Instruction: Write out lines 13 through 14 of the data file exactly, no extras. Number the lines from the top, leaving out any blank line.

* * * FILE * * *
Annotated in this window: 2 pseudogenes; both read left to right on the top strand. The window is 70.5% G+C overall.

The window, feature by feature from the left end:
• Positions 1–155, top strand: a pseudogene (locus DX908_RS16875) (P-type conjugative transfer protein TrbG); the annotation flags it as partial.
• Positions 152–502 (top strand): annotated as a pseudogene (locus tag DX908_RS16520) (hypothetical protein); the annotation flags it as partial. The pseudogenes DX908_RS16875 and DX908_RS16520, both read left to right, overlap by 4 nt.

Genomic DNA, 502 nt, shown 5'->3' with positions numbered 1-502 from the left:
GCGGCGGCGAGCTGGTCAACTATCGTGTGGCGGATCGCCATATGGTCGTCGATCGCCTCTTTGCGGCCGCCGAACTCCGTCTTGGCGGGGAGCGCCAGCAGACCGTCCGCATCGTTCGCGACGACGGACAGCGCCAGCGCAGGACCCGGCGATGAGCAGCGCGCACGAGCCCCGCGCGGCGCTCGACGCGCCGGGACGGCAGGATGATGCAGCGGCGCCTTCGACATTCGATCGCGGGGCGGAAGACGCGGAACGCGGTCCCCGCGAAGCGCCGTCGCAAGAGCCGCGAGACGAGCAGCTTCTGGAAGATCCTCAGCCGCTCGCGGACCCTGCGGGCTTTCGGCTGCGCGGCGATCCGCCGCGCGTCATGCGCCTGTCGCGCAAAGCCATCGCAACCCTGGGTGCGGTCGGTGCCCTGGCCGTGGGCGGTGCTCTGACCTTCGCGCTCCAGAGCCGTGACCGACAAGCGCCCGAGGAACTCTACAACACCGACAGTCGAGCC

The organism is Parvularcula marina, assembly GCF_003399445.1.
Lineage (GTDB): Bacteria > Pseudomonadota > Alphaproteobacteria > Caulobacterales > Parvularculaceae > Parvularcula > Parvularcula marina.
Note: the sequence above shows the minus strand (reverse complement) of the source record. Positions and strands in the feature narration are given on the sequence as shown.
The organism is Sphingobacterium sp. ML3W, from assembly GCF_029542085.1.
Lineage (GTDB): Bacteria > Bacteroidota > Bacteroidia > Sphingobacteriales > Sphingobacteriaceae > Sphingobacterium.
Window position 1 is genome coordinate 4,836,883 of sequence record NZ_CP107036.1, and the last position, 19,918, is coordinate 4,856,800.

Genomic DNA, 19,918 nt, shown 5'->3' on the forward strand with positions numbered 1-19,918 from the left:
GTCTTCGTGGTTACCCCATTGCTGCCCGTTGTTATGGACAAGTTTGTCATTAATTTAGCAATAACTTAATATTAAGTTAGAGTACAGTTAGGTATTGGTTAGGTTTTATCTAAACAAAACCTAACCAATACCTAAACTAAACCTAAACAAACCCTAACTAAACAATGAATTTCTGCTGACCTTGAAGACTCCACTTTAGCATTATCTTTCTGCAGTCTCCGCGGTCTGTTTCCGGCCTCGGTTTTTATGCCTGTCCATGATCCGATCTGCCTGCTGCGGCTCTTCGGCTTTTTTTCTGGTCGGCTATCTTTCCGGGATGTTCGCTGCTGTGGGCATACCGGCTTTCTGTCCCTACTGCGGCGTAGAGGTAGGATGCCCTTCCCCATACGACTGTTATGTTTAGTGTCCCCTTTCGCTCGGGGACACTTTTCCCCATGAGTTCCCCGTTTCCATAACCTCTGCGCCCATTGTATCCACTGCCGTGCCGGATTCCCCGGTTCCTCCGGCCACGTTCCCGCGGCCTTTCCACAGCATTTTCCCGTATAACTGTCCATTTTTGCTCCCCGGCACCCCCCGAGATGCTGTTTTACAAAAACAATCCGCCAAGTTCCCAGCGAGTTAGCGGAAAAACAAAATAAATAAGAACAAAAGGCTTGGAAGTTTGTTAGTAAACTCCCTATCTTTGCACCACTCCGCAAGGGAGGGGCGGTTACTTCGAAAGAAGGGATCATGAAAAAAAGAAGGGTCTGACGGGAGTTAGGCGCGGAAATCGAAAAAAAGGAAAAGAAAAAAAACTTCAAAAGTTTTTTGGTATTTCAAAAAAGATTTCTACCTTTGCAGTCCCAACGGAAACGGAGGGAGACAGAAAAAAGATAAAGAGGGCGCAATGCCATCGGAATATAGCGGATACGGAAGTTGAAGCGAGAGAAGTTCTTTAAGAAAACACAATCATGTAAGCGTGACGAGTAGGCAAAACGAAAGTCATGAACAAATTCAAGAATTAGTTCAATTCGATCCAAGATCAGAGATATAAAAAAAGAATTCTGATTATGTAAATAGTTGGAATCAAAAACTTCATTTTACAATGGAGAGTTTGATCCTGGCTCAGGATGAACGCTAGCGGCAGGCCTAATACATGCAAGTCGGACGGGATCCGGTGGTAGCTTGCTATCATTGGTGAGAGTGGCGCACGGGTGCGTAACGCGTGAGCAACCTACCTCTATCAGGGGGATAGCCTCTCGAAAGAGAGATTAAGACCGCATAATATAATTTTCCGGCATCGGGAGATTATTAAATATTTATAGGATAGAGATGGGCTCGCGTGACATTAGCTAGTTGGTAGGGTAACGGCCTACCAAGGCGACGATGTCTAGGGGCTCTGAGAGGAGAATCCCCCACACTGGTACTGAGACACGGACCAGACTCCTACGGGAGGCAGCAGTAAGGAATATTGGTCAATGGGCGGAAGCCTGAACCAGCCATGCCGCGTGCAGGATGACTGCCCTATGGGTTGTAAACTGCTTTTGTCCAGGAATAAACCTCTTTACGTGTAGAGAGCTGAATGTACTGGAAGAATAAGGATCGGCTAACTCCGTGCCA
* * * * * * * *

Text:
Genomic DNA, 19,918 nt, shown 5'->3' on the forward strand with positions numbered 1-19,918 from the left:
GTCTTCGTGGTTACCCCATTGCTGCCCGTTGTTATGGACAAGTTTGTCATTAATTTAGCAATAACTTAATATTAAGTTAGAGTACAGTTAGGTATTGGTTAGGTTTTATCTAAACAAAACCTAACCAATACCTAAACTAAACCTAAACAAACCCTAACTAAACAATGAATTTCTGCTGACCTTGAAGACTCCACTTTAGCATTATCTTTCTGCAGTCTCCGCGGTCTGTTTCCGGCCTCGGTTTTTATGCCTGTCCATGATCCGATCTGCCTGCTGCGGCTCTTCGGCTTTTTTTCTGGTCGGCTATCTTTCCGGGATGTTCGCTGCTGTGGGCATACCGGCTTTCTGTCCCTACTGCGGCGTAGAGGTAGGATGCCCTTCCCCATACGACTGTTATGTTTAGTGTCCCCTTTCGCTCGGGGACACTTTTCCCCATGAGTTCCCCGTTTCCATAACCTCTGCGCCCATTGTATCCACTGCCGTGCCGGATTCCCCGGTTCCTCCGGCCACGTTCCCGCGGCCTTTCCACAGCATTTTCCCGTATAACTGTCCATTTTTGCTCCCCGGCACCCCCCGAGATGCTGTTTTACAAAAACAATCCGCCAAGTTCCCAGCGAGTTAGCGGAAAAACAAAATAAATAAGAACAAAAGGCTTGGAAGTTTGTTAGTAAACTCCCTATCTTTGCACCACTCCGCAAGGGAGGGGCGGTTACTTCGAAAGAAGGGATCATGAAAAAAAGAAGGGTCTGACGGGAGTTAGGCGCGGAAATCGAAAAAAAGGAAAAGAAAAAAAACTTCAAAAGTTTTTTGGTATTTCAAAAAAGATTTCTACCTTTGCAGTCCCAACGGAAACGGAGGGAGACAGAAAAAAGATAAAGAGGGCGCAATGCCATCGGAATATAGCGGATACGGAAGTTGAAGCGAGAGAAGTTCTTTAAGAAAACACAATCATGTAAGCGTGACGAGTAGGCAAAACGAAAGTCATGAACAAATTCAAGAATTAGTTCAATTCGATCCAAGATCAGAGATATAAAAAAAGAATTCTGATTATGTAAATAGTTGGAATCAAAAACTTCATTTTACAATGGAGAGTTTGATCCTGGCTCAGGATGAACGCTAGCGGCAGGCCTAATACATGCAAGTCGGACGGGATCCGGTGGTAGCTTGCTATCATTGGTGAGAGTGGCGCACGGGTGCGTAACGCGTGAGCAACCTACCTCTATCAGGGGGATAGCCTCTCGAAAGAGAGATTAAGACCGCATAATATAATTTTCCGGCATCGGGAGATTATTAAATATTTATAGGATAGAGATGGGCTCGCGTGACATTAGCTAGTTGGTAGGGTAACGGCCTACCAAGGCGACGATGTCTAGGGGCTCTGAGAGGAGAATCCCCCACACTGGTACTGAGACACGGACCAGACTCCTACGGGAGGCAGCAGTAAGGAATATTGGTCAATGGGCGGAAGCCTGAACCAGCCATGCCGCGTGCAGGATGACTGCCCTATGGGTTGTAAACTGCTTTTGTCCAGGAATAAACCTCTTTACGTGTAGAGAGCTGAATGTACTGGAAGAATAAGGATCGGCTAACTCCGTGCCA